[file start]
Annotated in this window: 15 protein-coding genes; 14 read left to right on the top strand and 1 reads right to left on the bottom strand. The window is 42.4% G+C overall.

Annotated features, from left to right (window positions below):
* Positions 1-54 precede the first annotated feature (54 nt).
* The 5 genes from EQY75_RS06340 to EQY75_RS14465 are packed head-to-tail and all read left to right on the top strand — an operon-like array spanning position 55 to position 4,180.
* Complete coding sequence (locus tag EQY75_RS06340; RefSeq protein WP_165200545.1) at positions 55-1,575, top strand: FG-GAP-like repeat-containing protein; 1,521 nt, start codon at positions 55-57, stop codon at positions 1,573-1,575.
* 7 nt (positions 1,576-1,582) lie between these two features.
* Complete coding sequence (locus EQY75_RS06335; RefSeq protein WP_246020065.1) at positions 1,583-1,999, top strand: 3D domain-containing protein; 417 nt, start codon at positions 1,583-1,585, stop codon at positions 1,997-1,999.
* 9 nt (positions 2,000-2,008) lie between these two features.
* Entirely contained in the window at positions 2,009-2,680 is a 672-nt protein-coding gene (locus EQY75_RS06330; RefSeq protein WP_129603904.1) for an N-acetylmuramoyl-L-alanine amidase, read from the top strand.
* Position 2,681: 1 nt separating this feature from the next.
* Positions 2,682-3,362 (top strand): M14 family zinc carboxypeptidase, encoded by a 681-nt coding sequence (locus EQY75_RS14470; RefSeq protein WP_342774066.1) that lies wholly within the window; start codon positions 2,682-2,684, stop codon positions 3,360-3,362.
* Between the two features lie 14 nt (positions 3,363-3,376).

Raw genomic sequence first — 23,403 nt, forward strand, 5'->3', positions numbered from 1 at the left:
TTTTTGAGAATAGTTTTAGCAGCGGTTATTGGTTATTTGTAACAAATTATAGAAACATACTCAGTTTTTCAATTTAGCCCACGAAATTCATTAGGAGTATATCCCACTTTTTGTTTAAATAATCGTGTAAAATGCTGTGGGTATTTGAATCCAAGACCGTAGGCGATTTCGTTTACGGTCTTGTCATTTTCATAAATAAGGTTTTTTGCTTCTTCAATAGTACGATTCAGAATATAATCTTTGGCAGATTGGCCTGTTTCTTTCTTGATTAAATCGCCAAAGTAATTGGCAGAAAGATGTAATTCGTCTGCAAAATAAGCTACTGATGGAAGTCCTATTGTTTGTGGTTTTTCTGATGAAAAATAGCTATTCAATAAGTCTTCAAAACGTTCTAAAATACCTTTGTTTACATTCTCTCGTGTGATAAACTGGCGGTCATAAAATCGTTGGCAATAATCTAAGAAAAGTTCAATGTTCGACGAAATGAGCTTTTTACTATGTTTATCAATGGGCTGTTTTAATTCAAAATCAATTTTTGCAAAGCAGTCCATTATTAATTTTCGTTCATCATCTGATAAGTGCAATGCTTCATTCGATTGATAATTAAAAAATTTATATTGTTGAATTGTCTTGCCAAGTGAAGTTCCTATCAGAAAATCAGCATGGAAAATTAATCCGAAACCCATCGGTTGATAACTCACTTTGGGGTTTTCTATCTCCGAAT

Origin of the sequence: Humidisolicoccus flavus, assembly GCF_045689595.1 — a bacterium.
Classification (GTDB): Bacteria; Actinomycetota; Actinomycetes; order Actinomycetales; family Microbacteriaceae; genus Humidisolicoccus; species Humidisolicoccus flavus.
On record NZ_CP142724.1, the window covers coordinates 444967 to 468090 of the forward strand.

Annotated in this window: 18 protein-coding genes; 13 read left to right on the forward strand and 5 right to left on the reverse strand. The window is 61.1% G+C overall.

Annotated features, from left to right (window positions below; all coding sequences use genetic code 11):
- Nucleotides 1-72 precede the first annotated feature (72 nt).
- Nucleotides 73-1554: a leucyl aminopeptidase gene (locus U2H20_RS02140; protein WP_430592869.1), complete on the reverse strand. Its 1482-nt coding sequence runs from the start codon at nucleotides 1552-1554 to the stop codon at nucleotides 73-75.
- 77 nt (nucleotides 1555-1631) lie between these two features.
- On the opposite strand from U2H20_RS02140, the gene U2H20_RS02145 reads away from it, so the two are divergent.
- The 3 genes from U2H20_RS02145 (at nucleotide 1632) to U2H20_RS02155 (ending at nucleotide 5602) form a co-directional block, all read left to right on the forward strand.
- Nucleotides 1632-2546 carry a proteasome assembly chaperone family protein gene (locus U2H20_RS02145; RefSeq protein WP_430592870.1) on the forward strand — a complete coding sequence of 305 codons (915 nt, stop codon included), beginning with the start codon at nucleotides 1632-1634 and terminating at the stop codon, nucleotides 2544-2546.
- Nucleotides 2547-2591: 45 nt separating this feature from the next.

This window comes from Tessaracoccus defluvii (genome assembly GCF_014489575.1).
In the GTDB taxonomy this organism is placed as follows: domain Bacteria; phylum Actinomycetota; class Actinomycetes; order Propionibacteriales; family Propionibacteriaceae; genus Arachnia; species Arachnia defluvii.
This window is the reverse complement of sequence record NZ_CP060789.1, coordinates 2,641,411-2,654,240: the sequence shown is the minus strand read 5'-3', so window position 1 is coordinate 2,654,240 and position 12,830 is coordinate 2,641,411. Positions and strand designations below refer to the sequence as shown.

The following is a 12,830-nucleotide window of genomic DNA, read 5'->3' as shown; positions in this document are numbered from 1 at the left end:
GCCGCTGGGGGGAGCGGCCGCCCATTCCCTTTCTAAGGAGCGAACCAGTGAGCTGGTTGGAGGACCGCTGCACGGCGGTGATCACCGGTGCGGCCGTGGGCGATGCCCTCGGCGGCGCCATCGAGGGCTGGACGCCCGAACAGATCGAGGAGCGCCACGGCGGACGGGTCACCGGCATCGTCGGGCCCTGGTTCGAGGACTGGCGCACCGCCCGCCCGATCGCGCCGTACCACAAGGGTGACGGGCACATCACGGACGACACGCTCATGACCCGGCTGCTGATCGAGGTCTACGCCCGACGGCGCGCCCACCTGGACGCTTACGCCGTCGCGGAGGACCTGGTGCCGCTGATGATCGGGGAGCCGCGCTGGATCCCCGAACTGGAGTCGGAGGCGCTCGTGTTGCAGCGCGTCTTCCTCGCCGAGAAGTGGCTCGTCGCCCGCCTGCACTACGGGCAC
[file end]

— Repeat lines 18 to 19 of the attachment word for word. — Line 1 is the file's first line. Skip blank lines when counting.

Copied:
Annotated in this window: 18 protein-coding genes; 13 read left to right on the forward strand and 5 right to left on the reverse strand. The window is 61.1% G+C overall.

Annotated features, from left to right (window positions below; all coding sequences use genetic code 11):